God had done things in a kind of order:
the first day this, the second day that,
the seventh a day of rest.
But there was no rest for God,
the wicked, nor for anyone else.
What about the 14-year-old boy who overdosed in Langley, B.C., his death
captured on film
and posted on social media?
Where was the order in that, the sense?
Or the El Paso shooter claiming a loss
of racial purity due to intermarriage with Mexicans?
Leonardo de Pisa’s Fibonacci sequence
was not only infinite but indisputable:
0+1 always equalled 1; 1+1, 2; 1+2, 3; 2+3, 5 and so on
until the numbers were beyond reach.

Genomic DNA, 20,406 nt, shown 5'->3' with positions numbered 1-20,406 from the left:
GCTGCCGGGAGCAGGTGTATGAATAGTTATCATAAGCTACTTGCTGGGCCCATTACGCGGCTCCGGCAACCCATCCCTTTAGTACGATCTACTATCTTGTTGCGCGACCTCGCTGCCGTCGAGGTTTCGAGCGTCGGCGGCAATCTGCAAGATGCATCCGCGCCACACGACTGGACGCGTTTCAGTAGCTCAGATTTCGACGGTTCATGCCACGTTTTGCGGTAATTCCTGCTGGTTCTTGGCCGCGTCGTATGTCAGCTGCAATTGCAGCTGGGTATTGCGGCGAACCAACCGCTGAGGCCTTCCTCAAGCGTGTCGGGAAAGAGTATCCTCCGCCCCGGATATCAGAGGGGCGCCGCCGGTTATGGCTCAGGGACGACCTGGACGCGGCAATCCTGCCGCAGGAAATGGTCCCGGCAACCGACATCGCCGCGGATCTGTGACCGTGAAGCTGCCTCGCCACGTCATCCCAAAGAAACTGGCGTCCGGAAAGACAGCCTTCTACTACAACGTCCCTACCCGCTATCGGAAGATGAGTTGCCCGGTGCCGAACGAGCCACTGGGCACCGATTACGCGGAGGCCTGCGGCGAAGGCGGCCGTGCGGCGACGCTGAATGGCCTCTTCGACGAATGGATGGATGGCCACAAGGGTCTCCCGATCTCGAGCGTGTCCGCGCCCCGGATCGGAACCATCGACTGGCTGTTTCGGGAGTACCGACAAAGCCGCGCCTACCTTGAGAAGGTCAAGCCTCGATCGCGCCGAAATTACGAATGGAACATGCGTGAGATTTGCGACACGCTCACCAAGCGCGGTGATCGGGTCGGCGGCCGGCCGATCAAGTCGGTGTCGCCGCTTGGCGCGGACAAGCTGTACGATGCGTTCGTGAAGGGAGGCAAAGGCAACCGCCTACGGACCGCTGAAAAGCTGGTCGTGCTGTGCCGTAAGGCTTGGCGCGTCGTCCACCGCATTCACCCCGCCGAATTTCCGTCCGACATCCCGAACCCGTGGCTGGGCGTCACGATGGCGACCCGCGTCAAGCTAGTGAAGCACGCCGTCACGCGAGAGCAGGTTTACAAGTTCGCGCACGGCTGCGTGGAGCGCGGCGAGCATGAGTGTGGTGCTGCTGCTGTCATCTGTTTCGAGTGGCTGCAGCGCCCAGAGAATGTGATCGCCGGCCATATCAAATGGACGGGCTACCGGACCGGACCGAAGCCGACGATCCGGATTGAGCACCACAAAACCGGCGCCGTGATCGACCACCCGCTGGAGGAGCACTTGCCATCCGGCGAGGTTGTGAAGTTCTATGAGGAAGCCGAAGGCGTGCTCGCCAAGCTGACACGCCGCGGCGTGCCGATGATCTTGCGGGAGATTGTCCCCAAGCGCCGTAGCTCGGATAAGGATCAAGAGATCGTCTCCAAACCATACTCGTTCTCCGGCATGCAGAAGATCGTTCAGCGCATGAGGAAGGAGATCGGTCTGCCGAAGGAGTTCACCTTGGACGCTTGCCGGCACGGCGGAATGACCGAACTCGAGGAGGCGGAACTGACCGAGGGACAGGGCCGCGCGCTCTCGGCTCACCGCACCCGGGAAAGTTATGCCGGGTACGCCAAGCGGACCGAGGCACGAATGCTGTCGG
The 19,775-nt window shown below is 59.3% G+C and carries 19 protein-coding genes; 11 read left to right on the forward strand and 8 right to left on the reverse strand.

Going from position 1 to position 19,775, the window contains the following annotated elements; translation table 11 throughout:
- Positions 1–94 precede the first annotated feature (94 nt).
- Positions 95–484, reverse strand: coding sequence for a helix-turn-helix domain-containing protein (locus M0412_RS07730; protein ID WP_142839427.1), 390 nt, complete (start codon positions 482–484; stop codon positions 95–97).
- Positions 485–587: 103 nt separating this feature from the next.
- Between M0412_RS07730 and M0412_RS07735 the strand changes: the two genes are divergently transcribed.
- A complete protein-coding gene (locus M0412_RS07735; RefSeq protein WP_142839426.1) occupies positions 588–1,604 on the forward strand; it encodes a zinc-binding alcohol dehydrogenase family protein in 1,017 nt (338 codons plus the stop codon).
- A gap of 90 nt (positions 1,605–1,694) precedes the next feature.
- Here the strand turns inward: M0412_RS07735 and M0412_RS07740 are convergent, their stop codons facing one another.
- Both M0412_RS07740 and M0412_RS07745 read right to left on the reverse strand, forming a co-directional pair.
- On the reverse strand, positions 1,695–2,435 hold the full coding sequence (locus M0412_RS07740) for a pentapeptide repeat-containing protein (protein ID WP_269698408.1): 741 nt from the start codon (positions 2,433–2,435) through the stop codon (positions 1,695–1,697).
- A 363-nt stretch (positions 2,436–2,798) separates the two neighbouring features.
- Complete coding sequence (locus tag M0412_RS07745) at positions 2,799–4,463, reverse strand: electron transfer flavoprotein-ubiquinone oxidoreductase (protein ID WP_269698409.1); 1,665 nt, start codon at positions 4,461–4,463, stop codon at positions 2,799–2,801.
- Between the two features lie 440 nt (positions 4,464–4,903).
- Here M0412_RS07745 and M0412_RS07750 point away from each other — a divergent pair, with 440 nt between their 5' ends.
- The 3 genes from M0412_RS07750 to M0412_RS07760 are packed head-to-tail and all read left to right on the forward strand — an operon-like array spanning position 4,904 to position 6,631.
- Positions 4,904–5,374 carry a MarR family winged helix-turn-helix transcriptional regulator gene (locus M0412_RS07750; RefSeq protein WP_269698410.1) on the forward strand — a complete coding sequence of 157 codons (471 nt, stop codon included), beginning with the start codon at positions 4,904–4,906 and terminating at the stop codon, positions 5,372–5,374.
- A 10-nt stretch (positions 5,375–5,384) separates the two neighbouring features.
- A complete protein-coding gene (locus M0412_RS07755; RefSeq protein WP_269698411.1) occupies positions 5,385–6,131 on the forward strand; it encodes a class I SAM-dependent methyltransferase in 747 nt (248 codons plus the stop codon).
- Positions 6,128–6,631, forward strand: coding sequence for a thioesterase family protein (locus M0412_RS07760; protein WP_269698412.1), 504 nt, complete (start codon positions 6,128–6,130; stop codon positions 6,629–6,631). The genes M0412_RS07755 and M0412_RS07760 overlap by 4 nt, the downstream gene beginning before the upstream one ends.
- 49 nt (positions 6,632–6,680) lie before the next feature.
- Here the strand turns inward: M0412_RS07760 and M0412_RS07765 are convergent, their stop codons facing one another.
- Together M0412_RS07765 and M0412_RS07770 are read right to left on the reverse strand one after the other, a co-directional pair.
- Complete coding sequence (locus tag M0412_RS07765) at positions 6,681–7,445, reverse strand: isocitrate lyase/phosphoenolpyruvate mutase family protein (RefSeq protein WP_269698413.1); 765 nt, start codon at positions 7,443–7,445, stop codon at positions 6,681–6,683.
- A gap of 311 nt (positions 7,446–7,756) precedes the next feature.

But as I squeeze a quarter lemon into my glass of water, spray the oak table and watch the wood grain bleach,
I recognize there are infinite ways to disrupt order:
the table, forever altered,
my own Fibonacci sequence indisputably
out of whack.
There was no respite for the dead boy,
and the shooter really believed his own rhetoric,
while God’s seventh day went on interminably.
I take the piece of lemon,
grind it into the table, rub back and forth hard:
watch the oak lighten
and a new pattern emerge.
Carolyne Van Der Meer lives and writes in Montreal, Canada. She has two published books, Motherlode: A Mosaic of Dutch Wartime Experience (Wilfrid Laurier University Press, 2014) and Journeywoman (Inanna, 2017). A collection of poetry called Sensorial is forthcoming from Inanna in 2021. Her poetry and prose have been published internationally.